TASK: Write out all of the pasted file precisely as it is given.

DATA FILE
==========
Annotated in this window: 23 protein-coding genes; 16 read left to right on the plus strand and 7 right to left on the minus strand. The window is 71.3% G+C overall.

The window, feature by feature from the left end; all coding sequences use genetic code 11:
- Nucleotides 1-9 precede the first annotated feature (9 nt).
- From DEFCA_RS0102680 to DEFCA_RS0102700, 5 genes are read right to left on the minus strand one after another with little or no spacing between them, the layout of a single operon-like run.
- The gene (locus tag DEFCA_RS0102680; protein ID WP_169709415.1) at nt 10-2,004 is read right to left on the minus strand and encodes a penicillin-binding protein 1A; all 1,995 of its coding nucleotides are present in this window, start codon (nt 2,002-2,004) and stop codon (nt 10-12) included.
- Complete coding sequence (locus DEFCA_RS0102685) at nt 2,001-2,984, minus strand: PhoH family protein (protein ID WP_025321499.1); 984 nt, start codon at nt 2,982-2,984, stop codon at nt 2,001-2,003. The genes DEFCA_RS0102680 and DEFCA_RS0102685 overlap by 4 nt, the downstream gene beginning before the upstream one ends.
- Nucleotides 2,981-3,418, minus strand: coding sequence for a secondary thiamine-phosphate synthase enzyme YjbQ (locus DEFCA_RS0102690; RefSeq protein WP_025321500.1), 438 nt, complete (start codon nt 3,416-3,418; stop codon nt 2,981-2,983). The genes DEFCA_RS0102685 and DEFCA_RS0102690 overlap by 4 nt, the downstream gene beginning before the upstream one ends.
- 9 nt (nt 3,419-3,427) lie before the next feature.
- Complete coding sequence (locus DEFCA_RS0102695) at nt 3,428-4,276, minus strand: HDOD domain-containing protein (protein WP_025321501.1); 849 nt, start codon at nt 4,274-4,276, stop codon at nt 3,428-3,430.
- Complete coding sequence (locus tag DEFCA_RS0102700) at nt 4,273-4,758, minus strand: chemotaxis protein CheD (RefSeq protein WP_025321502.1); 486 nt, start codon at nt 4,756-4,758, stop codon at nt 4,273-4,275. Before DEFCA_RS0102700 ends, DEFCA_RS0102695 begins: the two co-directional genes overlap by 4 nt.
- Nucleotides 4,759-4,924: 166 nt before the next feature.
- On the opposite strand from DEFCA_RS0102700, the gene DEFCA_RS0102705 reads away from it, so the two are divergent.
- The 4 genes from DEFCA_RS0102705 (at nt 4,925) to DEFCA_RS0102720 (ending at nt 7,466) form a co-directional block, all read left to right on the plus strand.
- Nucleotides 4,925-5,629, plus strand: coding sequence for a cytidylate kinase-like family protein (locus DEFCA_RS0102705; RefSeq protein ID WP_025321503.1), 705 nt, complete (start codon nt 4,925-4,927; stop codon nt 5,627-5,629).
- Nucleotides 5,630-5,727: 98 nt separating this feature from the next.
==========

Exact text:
Annotated in this window: 23 protein-coding genes; 16 read left to right on the plus strand and 7 right to left on the minus strand. The window is 71.3% G+C overall.

The window, feature by feature from the left end; all coding sequences use genetic code 11:
- Nucleotides 1-9 precede the first annotated feature (9 nt).
- From DEFCA_RS0102680 to DEFCA_RS0102700, 5 genes are read right to left on the minus strand one after another with little or no spacing between them, the layout of a single operon-like run.
- The gene (locus tag DEFCA_RS0102680; protein ID WP_169709415.1) at nt 10-2,004 is read right to left on the minus strand and encodes a penicillin-binding protein 1A; all 1,995 of its coding nucleotides are present in this window, start codon (nt 2,002-2,004) and stop codon (nt 10-12) included.
- Complete coding sequence (locus DEFCA_RS0102685) at nt 2,001-2,984, minus strand: PhoH family protein (protein ID WP_025321499.1); 984 nt, start codon at nt 2,982-2,984, stop codon at nt 2,001-2,003. The genes DEFCA_RS0102680 and DEFCA_RS0102685 overlap by 4 nt, the downstream gene beginning before the upstream one ends.
- Nucleotides 2,981-3,418, minus strand: coding sequence for a secondary thiamine-phosphate synthase enzyme YjbQ (locus DEFCA_RS0102690; RefSeq protein WP_025321500.1), 438 nt, complete (start codon nt 3,416-3,418; stop codon nt 2,981-2,983). The genes DEFCA_RS0102685 and DEFCA_RS0102690 overlap by 4 nt, the downstream gene beginning before the upstream one ends.
- 9 nt (nt 3,419-3,427) lie before the next feature.
- Complete coding sequence (locus DEFCA_RS0102695) at nt 3,428-4,276, minus strand: HDOD domain-containing protein (protein WP_025321501.1); 849 nt, start codon at nt 4,274-4,276, stop codon at nt 3,428-3,430.
- Complete coding sequence (locus tag DEFCA_RS0102700) at nt 4,273-4,758, minus strand: chemotaxis protein CheD (RefSeq protein WP_025321502.1); 486 nt, start codon at nt 4,756-4,758, stop codon at nt 4,273-4,275. Before DEFCA_RS0102700 ends, DEFCA_RS0102695 begins: the two co-directional genes overlap by 4 nt.
- Nucleotides 4,759-4,924: 166 nt before the next feature.
- On the opposite strand from DEFCA_RS0102700, the gene DEFCA_RS0102705 reads away from it, so the two are divergent.
- The 4 genes from DEFCA_RS0102705 (at nt 4,925) to DEFCA_RS0102720 (ending at nt 7,466) form a co-directional block, all read left to right on the plus strand.
- Nucleotides 4,925-5,629, plus strand: coding sequence for a cytidylate kinase-like family protein (locus DEFCA_RS0102705; RefSeq protein ID WP_025321503.1), 705 nt, complete (start codon nt 4,925-4,927; stop codon nt 5,627-5,629).
- Nucleotides 5,630-5,727: 98 nt separating this feature from the next.